1

If I call into a call center to order a product or service, and they take my credit card - do I have any assurance they are not recording the phone call "for quality purposes" which includes my credit card information?

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In order to be PCI DSS compliant, they are expected to meet the requirements of Protecting Telephone-based Payment Card Data, a PCI Security Standards Council document. It's complex, but generally requires that they limit recording of card details as much as possible, store them encrypted if they must be stored, and never store Sensitive Authentication Data (your CVV). The document provides this direct guidance:

What to Ask Your Call-Center Provider

How does the call-center system help my company comply with the PCI DSS requirements, and how does it automatically remove sensitive credit card information from recorded calls?

If you take credit card details over the phone, ask your supplier to prove that they are “PCI DSS compliant” and to explain how they remove sensitive authentication data from their recordings, automatically (with no manual intervention by your staff).

In practice, you can usually tell a compliant provider because they will briefly transfer you to enter your CVV to a program using the buttons on your phone, then transfer you back to continue speaking with the representative. That's how they avoid recording your CVV.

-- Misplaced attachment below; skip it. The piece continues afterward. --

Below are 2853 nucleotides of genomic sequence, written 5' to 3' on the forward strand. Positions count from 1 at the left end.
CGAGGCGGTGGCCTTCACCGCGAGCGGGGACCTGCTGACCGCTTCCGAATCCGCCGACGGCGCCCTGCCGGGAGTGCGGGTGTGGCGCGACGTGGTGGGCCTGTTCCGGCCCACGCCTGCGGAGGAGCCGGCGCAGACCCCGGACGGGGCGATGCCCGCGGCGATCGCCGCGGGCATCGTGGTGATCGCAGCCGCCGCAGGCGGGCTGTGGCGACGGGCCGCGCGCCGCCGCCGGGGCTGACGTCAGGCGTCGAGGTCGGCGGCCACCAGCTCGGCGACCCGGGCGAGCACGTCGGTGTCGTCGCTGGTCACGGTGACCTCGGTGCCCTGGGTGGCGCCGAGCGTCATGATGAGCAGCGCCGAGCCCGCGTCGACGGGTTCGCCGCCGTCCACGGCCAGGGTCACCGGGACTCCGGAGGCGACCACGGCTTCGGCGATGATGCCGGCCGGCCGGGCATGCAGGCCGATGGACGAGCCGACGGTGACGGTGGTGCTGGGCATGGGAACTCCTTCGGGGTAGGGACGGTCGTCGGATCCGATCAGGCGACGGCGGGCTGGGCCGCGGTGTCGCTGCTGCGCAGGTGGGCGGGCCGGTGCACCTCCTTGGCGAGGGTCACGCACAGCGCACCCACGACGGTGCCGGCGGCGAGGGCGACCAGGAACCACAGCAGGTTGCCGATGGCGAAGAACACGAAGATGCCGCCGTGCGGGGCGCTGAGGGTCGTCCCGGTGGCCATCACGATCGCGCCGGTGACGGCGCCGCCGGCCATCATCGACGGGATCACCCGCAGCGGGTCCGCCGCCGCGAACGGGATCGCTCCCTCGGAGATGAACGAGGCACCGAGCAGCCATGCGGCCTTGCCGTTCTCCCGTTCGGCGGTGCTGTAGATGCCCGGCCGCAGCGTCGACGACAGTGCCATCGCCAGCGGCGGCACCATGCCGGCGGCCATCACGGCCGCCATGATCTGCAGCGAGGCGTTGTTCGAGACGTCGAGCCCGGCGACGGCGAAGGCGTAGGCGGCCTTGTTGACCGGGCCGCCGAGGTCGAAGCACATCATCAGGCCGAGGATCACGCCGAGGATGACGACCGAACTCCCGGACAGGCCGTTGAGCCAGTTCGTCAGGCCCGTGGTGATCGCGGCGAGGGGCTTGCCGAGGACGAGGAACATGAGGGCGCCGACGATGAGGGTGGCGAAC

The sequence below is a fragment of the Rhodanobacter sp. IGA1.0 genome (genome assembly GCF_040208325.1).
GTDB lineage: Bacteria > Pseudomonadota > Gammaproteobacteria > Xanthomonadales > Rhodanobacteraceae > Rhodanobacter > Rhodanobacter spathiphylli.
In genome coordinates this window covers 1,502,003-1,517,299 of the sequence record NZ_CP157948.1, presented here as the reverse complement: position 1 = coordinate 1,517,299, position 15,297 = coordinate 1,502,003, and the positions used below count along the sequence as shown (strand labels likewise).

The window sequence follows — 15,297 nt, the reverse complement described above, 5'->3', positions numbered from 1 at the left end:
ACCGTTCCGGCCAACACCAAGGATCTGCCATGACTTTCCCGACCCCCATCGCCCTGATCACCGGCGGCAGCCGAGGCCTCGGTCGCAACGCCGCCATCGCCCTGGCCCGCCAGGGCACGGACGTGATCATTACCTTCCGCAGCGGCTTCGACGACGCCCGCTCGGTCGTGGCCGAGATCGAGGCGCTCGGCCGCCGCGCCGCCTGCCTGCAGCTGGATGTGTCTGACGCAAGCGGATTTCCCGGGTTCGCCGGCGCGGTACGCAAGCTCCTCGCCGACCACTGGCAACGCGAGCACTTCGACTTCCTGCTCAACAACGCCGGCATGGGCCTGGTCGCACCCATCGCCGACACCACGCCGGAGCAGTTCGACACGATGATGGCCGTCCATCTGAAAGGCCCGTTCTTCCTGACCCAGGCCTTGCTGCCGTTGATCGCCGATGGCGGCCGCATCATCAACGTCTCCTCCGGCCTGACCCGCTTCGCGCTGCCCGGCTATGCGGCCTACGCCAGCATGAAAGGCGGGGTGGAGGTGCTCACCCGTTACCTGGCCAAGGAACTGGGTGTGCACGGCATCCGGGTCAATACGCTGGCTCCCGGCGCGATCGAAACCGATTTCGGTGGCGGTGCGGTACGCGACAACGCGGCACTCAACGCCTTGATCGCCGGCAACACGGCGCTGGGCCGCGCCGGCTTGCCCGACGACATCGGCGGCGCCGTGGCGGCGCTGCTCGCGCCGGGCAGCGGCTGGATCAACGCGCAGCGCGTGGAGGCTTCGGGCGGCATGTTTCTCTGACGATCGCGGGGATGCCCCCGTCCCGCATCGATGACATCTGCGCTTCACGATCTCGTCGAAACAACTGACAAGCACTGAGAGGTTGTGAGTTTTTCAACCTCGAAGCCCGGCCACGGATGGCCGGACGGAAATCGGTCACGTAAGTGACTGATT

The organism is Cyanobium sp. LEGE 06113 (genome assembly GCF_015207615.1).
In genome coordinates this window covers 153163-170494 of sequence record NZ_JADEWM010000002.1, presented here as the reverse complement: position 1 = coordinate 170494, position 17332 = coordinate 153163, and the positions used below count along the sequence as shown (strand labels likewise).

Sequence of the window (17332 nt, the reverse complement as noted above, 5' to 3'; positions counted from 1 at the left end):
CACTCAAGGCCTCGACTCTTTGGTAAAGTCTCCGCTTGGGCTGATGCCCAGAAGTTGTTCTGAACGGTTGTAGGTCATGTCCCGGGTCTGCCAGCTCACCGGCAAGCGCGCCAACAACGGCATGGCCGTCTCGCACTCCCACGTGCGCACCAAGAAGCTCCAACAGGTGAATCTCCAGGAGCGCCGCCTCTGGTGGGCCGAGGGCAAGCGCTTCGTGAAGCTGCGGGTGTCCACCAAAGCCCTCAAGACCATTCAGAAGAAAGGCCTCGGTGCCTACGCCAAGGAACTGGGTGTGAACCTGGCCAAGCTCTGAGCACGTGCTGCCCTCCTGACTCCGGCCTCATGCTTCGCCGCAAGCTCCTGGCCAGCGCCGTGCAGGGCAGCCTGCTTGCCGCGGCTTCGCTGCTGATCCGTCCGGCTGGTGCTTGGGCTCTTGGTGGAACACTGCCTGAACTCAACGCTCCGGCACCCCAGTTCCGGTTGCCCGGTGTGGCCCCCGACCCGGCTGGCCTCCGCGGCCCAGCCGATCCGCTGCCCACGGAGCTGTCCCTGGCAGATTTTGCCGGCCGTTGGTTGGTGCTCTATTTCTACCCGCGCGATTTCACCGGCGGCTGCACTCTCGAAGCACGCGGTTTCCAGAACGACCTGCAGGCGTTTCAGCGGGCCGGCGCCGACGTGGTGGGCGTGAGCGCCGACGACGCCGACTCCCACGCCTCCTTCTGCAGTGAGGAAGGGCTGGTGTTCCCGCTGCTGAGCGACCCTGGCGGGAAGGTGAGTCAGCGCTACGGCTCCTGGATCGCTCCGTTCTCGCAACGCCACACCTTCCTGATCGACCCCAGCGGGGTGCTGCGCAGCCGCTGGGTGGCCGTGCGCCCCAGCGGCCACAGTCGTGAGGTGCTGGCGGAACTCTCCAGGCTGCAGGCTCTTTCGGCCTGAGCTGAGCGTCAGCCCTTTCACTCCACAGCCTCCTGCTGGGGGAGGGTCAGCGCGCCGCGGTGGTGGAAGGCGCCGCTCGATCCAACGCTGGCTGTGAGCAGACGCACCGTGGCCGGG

To be clear, they're allowed to record your card number, so long as they protect it (encryption, generally). No matter how you transmit your card number to a merchant - online, in person, on the phone, or via paper mail - they're allowed to store your card number. And it is necessary for either them or their processor to store it for a significant period of time as part of the regular card process.

1

It depends, but usually companies, including call centers, keep records of the phone calls. There are various reasons, from regulations to the simple fact of having a proof in case of disagreements such as if you decide to sue them for any reasons. I would say having you credit card number as long as they don't have as well other data (such as PIN, expiration date, CVV code, password to an online bank app) is not the end of the world, but still it's not nothing.

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    I have not run across any call center that did not record calls as a matter of course. Either random calls, or if calls triggered some sort of quality metric that would require later review. – schroeder Oct 12 '18 at 12:43

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